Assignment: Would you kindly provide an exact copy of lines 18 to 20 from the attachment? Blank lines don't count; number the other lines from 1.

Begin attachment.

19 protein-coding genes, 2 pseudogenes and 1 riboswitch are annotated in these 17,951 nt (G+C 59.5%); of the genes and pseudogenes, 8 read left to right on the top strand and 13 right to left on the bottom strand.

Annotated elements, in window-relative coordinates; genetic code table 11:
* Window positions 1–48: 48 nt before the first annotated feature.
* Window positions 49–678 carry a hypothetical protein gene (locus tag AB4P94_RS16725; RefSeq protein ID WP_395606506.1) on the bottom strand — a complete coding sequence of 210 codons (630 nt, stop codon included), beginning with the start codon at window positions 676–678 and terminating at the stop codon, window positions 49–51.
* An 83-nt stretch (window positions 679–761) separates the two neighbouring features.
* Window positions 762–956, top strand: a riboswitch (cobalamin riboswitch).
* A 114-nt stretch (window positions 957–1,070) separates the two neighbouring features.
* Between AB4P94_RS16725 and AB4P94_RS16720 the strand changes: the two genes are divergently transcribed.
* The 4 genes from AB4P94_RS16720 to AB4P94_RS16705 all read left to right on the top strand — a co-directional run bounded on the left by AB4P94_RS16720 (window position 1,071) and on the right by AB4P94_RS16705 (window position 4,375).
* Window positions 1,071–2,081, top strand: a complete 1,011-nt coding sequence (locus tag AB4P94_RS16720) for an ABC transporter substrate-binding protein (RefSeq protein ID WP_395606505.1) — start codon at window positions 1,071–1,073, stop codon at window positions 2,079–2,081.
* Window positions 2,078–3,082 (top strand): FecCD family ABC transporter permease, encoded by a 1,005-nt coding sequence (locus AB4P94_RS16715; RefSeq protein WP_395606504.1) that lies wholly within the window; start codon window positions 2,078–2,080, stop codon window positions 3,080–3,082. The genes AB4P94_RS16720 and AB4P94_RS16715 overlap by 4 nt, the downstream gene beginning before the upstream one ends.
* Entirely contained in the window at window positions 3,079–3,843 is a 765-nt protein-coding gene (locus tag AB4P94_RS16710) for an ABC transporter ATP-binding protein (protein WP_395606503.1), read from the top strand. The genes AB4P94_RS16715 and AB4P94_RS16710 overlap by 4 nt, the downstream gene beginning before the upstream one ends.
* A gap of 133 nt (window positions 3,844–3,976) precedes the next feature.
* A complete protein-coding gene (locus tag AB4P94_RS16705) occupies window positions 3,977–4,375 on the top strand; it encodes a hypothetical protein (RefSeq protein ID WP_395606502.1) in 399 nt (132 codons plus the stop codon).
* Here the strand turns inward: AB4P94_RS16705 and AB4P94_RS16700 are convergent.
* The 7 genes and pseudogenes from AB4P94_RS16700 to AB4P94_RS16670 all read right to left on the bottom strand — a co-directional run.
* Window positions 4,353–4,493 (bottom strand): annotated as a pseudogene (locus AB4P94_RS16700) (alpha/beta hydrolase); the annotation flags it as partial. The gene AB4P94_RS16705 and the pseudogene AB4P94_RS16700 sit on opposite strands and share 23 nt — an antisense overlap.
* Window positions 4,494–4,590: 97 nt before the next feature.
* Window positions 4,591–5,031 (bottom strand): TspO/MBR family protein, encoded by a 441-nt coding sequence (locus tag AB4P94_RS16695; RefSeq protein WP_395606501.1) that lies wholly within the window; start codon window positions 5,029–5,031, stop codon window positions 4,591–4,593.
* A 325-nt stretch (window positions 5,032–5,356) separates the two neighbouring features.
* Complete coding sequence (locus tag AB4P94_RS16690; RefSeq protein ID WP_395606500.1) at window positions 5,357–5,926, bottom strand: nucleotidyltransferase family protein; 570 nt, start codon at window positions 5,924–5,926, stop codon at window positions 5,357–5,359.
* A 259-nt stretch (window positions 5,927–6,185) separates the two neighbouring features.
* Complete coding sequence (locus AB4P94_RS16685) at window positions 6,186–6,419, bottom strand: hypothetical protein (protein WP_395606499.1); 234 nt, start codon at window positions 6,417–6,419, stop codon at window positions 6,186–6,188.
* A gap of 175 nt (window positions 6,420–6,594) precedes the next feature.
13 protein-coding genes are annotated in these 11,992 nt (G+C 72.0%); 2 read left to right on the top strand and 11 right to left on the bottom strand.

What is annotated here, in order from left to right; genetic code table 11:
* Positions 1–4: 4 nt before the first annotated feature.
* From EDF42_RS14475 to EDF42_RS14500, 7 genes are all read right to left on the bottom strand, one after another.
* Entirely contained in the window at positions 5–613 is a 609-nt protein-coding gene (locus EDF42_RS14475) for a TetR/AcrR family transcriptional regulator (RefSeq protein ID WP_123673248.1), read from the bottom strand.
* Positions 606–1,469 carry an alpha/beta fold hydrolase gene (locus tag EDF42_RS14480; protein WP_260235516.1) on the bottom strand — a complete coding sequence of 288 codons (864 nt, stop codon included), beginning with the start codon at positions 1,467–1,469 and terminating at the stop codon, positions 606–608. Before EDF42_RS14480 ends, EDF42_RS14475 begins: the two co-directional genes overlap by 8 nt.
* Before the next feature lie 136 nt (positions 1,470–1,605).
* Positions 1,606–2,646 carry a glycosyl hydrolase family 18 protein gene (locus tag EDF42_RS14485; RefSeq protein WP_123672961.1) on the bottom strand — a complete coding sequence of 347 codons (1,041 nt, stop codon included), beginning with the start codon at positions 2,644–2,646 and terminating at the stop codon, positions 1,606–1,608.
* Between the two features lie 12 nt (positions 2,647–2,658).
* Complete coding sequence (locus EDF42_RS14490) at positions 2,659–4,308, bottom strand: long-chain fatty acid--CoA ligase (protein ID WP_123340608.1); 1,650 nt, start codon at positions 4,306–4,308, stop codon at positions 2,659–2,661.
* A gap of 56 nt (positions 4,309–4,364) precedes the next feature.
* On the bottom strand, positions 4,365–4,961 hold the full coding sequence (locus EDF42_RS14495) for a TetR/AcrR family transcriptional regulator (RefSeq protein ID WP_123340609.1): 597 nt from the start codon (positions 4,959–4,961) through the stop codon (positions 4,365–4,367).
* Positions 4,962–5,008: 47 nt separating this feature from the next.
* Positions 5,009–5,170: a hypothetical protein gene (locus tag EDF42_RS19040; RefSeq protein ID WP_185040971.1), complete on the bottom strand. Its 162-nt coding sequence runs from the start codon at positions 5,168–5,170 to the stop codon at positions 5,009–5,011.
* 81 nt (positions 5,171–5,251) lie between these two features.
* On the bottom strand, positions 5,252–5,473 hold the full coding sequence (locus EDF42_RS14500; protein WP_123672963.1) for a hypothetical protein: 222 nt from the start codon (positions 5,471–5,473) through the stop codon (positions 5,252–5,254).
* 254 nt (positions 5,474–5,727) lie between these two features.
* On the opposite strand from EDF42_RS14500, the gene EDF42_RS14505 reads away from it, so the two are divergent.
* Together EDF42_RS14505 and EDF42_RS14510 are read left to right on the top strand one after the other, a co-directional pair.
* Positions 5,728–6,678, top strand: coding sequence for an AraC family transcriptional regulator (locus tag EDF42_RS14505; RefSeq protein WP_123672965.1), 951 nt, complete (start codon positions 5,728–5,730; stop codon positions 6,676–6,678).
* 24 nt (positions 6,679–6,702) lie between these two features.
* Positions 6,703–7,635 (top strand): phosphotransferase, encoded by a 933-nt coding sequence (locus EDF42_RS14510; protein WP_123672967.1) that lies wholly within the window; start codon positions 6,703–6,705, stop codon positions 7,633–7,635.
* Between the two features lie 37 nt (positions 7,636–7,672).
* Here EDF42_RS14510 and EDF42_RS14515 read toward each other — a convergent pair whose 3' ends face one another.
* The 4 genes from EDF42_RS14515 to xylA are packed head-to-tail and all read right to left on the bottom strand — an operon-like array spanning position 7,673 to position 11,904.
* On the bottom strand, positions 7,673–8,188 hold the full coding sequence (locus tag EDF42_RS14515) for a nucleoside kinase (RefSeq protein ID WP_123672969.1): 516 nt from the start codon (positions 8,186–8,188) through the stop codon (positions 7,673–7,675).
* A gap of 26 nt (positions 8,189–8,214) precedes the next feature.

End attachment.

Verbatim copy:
* Window positions 4,494–4,590: 97 nt before the next feature.
* Window positions 4,591–5,031 (bottom strand): TspO/MBR family protein, encoded by a 441-nt coding sequence (locus tag AB4P94_RS16695; RefSeq protein WP_395606501.1) that lies wholly within the window; start codon window positions 5,029–5,031, stop codon window positions 4,591–4,593.
* A 325-nt stretch (window positions 5,032–5,356) separates the two neighbouring features.